WhatsApp has challenged the new Information Technology Rules (IT Rules) in the Delhi High Court. Today was the last date for a social media platform to comply with the new guidelines. WhatsApp in its submissions state that complying with new rules will violate citizen’s right to privacy. This is specific to the IT rules’ traceability mandate, the compliance with which would mean to break encryption.
The traceability mandate and encryption
At present, WhatsApp itself is not aware of the messages sent through it because of the encryption. While the law mandates WhatsApp to provide the identities of only those who are credibly accused of a crime, the company claims it cannot do that in practice. This is because messages are end-to-end encrypted. However, there are multiple views around the issue, and the government has suggested an alpha-numeric hash system to trace the origin of messages.
For WhatsApp to comply with the new rules, it says it would have to break encryption for both recipients and “originators” of messages to comply with the legislation. Facebook (WhatsApp’s parent company), and industry rivals have all made significant investments in India. However, industry managers privately worry that the government’s increasingly heavy-handed regulation may compromise such opportunities.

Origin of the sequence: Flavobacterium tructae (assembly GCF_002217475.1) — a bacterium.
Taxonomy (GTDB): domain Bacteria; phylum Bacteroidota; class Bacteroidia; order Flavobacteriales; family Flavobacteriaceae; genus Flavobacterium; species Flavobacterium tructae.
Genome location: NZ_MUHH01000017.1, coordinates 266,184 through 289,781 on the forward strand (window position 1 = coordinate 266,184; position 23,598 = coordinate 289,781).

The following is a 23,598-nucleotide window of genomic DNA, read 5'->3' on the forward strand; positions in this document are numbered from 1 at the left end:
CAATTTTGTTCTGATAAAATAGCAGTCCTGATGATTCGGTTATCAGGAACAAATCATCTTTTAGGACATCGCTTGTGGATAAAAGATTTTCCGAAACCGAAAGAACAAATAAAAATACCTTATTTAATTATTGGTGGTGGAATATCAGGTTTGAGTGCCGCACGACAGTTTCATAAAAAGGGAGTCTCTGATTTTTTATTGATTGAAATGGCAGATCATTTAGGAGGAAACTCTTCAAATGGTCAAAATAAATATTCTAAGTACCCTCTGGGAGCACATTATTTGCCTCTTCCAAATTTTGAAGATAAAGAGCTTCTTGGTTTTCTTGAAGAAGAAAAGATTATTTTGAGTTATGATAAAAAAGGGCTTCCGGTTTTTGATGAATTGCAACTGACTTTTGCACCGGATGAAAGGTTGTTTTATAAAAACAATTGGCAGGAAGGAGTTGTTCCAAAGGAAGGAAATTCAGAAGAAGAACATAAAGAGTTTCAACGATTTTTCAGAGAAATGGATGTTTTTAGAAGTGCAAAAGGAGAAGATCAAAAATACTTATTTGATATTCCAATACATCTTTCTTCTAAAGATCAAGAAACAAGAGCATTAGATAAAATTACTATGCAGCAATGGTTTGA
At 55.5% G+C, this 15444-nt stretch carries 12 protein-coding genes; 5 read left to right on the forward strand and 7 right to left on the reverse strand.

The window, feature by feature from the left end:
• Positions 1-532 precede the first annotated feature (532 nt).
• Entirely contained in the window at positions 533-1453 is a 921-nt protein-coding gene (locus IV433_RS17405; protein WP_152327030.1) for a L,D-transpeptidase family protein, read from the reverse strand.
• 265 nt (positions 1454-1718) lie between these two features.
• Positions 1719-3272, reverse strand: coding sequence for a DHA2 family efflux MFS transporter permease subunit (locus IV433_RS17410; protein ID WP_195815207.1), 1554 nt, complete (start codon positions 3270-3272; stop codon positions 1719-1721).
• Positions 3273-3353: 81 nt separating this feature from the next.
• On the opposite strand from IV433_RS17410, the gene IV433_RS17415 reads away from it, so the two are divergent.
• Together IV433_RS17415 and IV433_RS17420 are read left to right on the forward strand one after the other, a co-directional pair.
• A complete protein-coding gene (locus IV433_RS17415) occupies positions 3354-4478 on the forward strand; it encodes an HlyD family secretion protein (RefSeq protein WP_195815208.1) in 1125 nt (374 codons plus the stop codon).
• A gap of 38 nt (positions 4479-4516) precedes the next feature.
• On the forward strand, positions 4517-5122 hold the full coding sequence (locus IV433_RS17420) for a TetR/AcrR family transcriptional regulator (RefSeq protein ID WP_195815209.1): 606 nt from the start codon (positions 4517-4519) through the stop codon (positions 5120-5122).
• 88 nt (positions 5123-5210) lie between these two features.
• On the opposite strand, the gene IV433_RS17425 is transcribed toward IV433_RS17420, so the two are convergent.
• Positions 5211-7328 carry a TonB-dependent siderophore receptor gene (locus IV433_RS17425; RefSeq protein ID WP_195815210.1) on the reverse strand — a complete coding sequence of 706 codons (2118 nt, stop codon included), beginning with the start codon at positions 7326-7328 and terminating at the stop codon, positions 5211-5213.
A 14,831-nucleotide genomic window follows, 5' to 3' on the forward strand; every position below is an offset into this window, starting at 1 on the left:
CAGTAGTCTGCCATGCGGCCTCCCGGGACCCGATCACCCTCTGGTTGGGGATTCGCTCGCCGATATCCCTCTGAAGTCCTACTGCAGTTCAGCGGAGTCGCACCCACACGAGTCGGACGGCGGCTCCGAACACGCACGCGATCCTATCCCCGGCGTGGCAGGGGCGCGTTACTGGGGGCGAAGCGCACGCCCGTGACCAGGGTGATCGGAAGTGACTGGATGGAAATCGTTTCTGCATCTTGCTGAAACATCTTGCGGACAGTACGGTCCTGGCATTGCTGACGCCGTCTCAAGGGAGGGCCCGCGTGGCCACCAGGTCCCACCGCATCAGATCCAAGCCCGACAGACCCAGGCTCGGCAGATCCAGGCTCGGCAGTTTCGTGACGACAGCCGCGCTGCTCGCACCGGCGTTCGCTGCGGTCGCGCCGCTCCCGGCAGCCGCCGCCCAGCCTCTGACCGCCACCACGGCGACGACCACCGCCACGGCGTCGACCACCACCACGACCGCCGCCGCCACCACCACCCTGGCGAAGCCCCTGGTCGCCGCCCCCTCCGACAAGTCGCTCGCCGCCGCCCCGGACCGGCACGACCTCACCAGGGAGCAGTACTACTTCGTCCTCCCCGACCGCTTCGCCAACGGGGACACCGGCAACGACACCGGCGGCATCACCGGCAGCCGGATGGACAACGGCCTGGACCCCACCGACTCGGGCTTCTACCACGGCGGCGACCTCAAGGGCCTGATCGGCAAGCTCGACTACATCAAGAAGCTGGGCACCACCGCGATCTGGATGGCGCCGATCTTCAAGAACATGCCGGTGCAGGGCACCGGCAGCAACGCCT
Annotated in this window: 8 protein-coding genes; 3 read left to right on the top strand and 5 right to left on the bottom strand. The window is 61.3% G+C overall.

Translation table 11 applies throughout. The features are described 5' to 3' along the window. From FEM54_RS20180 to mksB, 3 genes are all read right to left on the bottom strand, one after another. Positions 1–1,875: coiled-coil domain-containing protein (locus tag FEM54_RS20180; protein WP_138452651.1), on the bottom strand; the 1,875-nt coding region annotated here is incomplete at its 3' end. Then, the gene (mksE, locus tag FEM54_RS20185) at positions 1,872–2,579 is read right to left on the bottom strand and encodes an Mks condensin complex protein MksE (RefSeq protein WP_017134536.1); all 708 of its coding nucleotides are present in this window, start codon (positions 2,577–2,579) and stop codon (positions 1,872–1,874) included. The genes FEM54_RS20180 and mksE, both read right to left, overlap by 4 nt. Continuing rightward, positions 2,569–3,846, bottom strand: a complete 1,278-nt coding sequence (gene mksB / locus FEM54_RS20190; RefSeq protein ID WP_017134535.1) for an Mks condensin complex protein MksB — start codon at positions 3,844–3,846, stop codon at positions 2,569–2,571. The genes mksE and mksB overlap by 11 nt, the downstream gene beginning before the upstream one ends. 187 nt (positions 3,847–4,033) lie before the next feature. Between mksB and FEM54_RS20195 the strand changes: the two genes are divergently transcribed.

The new Intermediary Rules
The Intermediary Guidelines and Digital Media Ethics Code, issued by the Ministry of Information and Technology, states that “significant social media intermediates” will lose the protection provided by Section 79 of the Information Technology Act if they do not comply with the guidelines.
The new rules specify that social media companies must assign Indian nationals to key compliance jobs, put up a process to respond to complaints, according to the new guidelines, and remove content within 36 hours of a legal order. Automated tools should also be installed to remove pornography. Facebook has stated that it agrees with the majority of the provisions, but it is still negotiating some of them.
Meanwhile, two days back Delhi Police reached Twitter’s Delhi office. This was consequent to Twitter India labelling several tweets of a certain political leader as ‘Manipulated Media’ in a case that Delhi Police was investigating. Later on, it was clarified that the police did not raid the Twitter office and it was routine procedure to hand down notice to the platform.